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Where To Buy Donkey Milk PATCHED



Crystal Donkey Milk soap base offers effective cleansing with healing, rejuvenating and nourishing skin benefits from nutrient-rich donkey milk. This ethically sourced base is suitable for vegetarians.




where to buy donkey milk



Such bits of anecdotal evidence often excite marketers who are on the lookout for a product that can be promoted as the newest miracle elixir. They got unexpected support from of all people, Pope Francis, who revealed that he was fed donkey milk as a baby. Still, donkey milk itself is not likely to take off due to its cost, but donkey milk products may get a boost. Cosmetics that contain the milk and soaps made from the fat in the milk are available. And they have their fans with people claiming that beard itchiness and eczema on hands clear up with the use of donkey milk soap.


1School of Biosciences and Veterinary Medicine, University of Camerino, 62032 Camerino, Italy; ti.macinu@itteznecniv.aivlis (S.V.); ti.macinu@initnas.eppesuig (G.S.); ti.macinu@ittenozlop.airelav (V.P.); ti.macinu@illeraiccup.ainafets (S.P.); ti.macinu@avonamilk.ailuy (Y.K.)


A significant part of the population in Russia, Kazakhstan, Kyrgyzstan, Tajikistan, Uzbekistan, and Mongolia drink mare milk [4]. Milk produced by these two monogastric species shows similar protein, fat, lactose, ash, and water content (Table 1), with a chemical composition very close to that in human milk, considering the high lactose, low protein, and ash content [5].


Milk and dairy products are considered very important foods for healthy human nutrition, especially in childhood [14]. Milk is a complete food containing fat, proteins, carbohydrates, minerals, and vitamins. Some studies have evidenced the role of dairy foods as important macro- and micronutrient sources, considering their presence in a healthy diet to be positive [14]. Milk consumption is frequently associated with a reduction of the risk of osteoporosis, colorectal cancer, and of type 2 diabetes, but high amounts of dairy foods in the human diet have been reported to be responsible for increasing cardiovascular disease and prostate cancer [15]. Milk is also considered important in reducing moderate malnutrition in children, together with other dairy products, especially fermented milk (yoghurt), which is characterized by a similar chemical composition compared to fresh milk, apart from the reduced lactose content [16].


As shown in Table 4, the thiamine concentration in donkey milk (0.66 µM) has a very high value compared to that determined in human milk (0.12 µM) [24]. Riboflavin concentration in donkey milk (0.17 µM) is higher with respect to the value reported in human milk (0.08 µM), but it is very low compared to the values obtained both in cow and goat milk [24,25]. Riboflavin is the precursor of two cofactors that are biologically involved in the oxidation-reduction reactions, specifically flavin adenine mononucleotide (FMN) and flavin adenine dinucleotide (FAD). The high contents of both thiamine and riboflavin determined in donkey milk have been described as one of the causes of the health effects associated with this food when administered in human nutrition [26,27].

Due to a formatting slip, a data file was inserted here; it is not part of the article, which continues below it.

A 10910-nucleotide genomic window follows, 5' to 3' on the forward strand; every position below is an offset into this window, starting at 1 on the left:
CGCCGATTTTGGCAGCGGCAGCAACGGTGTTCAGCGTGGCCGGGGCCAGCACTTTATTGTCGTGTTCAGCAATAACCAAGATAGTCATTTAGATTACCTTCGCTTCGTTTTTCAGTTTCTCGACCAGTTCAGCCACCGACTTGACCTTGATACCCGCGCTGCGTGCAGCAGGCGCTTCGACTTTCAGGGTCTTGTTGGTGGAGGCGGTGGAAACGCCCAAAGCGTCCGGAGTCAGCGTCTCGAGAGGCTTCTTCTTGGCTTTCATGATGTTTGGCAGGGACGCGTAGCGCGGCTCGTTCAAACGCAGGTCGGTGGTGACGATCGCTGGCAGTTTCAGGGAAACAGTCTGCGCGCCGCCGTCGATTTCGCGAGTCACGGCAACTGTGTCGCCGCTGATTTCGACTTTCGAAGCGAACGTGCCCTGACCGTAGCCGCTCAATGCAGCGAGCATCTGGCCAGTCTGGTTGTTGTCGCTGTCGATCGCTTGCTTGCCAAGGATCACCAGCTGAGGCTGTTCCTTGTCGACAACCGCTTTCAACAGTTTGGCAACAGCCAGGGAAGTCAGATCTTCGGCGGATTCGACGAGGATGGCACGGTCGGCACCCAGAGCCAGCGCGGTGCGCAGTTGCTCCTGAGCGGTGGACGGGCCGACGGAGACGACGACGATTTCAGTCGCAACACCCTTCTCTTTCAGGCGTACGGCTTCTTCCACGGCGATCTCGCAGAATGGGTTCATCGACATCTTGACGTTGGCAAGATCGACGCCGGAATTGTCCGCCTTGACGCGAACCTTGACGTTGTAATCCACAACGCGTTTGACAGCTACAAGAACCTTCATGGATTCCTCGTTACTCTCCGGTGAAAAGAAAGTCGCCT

As shown in Table 4, the nicotinic acid (Vitamin B3) content in donkey milk shows a value higher (18.75 µM) compared to human (4.64 µM) and cow milk but a value similar to that reported in goat milk [28]. Nicotinic acid, also named niacin, is a vitamin able to perform lipid-lowering effects, lowering both triglycerides and serum cholesterol [22].


Vitamin B6 (pyridoxine) content (5.38 µM) in donkey milk (Table 4) is very high compared to human milk (0.48 µM) but close to the value determined in cow milk [29]. Vitamin B6 is involved in several biochemical pathways, such as amino acid metabolism, lipid metabolism, and gluconeogenesis. Lack of vitamin B6 is common, especially among the elderly and in fertile-aged women, leading to reduced immune responses [30].


Vitamin B12 (cyanocobalamin) was not detected in donkey milk, confirming the findings obtained when analyzing donkey milk collected by Indian small grey donkeys [31]. The lack of vitamin B12 in equid milk compared to ruminant milk could be explained by the different digestive systems among these two mammalian species, which are both herbivores. Vitamin B12 is synthesized by the microorganisms of the digestive tract. Donkey is a hind gut fermenter, while in ruminants, most of the fermentations are developed in the rumen.